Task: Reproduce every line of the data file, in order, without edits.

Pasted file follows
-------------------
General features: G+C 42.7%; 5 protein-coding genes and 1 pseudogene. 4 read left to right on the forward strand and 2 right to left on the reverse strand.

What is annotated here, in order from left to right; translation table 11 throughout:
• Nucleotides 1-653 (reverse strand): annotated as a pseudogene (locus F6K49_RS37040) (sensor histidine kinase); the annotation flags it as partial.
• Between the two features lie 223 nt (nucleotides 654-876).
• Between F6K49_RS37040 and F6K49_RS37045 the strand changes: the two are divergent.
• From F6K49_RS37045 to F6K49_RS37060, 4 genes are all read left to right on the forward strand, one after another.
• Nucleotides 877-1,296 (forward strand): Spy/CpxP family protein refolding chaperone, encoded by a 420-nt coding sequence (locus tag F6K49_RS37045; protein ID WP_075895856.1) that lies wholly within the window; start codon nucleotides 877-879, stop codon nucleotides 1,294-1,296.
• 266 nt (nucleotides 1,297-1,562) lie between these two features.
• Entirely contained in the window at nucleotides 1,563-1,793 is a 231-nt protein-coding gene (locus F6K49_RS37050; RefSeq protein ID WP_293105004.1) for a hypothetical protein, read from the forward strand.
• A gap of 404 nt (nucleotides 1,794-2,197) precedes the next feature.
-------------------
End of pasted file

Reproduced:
General features: G+C 42.7%; 5 protein-coding genes and 1 pseudogene. 4 read left to right on the forward strand and 2 right to left on the reverse strand.

What is annotated here, in order from left to right; translation table 11 throughout:
• Nucleotides 1-653 (reverse strand): annotated as a pseudogene (locus F6K49_RS37040) (sensor histidine kinase); the annotation flags it as partial.
• Between the two features lie 223 nt (nucleotides 654-876).
• Between F6K49_RS37040 and F6K49_RS37045 the strand changes: the two are divergent.
• From F6K49_RS37045 to F6K49_RS37060, 4 genes are all read left to right on the forward strand, one after another.
• Nucleotides 877-1,296 (forward strand): Spy/CpxP family protein refolding chaperone, encoded by a 420-nt coding sequence (locus tag F6K49_RS37045; protein ID WP_075895856.1) that lies wholly within the window; start codon nucleotides 877-879, stop codon nucleotides 1,294-1,296.
• 266 nt (nucleotides 1,297-1,562) lie between these two features.
• Entirely contained in the window at nucleotides 1,563-1,793 is a 231-nt protein-coding gene (locus F6K49_RS37050; RefSeq protein ID WP_293105004.1) for a hypothetical protein, read from the forward strand.
• A gap of 404 nt (nucleotides 1,794-2,197) precedes the next feature.